- Task lighting: true to the name, it lights up a work surface. Make sure you position it in front of the person working, so it does not cast a shadow. A good place for them is the underside of wall cabinets.
- Accent lights: use these to draw attention to an object, like a wall hanging or o a collection of fine china for instance.
Kitchen Wiring For Receptacles
Two circuits for countertop receptacles are required by most kitchen wiring codes. In some regions, you will need to have receptacles with ground fault circuit interrupters (GFCIs) and they must be on 20-amp alternating circuits. You need to check your local code.
When it comes to receptacles, there are several rules you need to consider. Here is what you will find in terms of requirements in the NEC:
- Receptacles are required for all countertop spaces of 12 inches and more.
- Receptacles should not be mounted face up and no more than 20 inches above countertops.
- All kitchen countertop receptacles are required to be GFCI.
- The first receptacles on either side of the sink has to be within the first 2 ft. of the sink basin.
AFCI protection is a newer requirement, brought by the 2014 National Electrical Code revision and extended in the 2017 revision.
Kitchen Wiring For Small Appliances
Every kitchen wiring plan has to include two 20-amp small appliance circuits, which serve all countertop receptacles and most wall receptacles, especially if you have them located in the dining room and pantry as well.
For toasters, electric grills, coffee pots, blenders and so on, you will need two dedicated 20-amp, 120/125-volt circuits. Of course, you can install more, but two is the minimum required by code.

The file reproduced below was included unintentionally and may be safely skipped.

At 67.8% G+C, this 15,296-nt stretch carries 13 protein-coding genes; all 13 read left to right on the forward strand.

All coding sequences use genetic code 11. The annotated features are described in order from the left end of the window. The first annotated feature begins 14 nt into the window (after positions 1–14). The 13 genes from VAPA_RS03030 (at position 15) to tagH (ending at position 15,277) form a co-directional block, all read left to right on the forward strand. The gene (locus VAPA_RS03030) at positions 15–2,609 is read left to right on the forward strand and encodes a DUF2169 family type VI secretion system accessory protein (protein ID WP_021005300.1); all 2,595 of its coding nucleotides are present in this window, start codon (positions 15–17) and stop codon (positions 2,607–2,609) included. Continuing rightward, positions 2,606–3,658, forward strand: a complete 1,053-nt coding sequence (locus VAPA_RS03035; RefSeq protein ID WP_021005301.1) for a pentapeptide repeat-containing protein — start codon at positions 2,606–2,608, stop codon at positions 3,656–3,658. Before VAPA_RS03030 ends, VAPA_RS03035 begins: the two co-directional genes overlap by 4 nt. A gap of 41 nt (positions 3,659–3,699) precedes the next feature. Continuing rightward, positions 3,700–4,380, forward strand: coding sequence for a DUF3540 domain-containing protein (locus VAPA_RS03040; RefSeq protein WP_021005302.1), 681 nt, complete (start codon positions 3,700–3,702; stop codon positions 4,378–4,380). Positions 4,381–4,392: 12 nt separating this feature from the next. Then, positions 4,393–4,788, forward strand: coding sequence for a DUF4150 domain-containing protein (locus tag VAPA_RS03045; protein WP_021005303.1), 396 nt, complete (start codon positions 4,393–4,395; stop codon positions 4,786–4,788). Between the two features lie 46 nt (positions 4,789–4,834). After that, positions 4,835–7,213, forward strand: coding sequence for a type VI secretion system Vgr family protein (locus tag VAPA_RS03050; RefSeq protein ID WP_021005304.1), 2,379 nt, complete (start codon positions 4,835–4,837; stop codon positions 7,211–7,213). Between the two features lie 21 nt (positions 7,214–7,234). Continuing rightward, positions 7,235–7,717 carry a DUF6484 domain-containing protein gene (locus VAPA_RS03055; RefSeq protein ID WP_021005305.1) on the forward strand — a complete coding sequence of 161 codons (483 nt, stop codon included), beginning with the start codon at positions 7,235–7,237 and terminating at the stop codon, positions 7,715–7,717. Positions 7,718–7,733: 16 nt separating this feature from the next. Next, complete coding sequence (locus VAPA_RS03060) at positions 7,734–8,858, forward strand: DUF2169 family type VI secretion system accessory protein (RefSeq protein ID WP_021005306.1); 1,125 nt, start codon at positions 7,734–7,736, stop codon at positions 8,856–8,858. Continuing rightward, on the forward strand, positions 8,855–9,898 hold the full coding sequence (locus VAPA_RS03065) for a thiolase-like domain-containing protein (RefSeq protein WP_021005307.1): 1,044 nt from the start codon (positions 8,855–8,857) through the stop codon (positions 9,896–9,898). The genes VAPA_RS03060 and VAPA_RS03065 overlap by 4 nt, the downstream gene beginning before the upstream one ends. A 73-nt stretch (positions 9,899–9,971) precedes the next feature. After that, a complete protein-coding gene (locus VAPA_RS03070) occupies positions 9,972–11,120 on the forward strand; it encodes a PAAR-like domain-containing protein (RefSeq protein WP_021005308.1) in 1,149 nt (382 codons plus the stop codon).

During the planning stage of the remodeling, try to envision where you want to have appliances on the countertop. If that turns out to be a bit too difficult, then simply add additional circuits just to be safe.
And make sure that circuits powering plug-in receptacles for countertop appliances have GFCI and AFCI protection.
Kitchen Wiring For Permanent (or Large) Appliances
When it comes to large appliances in your kitchen, the NEC usually requires dedicated wiring for:
- Electric range, cooktop, or oven;
- Dishwasher and garbage disposer (make sure that these have dedicated circuits if together their rating exceeds one circuit’s capacity);
- Permanently mounted microwave, either hard-wired or cord-and-plug;
1. The Electric Range Circuit
A typical electric range requires a dedicated 240/250-volt, 50-amp circuit. So, you will need to install a 6/3 NM cable (or #6 THHN wire in a conduit) to feed the range. For gas range, only a 120/125-volt receptacle will be required to power the range controls and vent hood.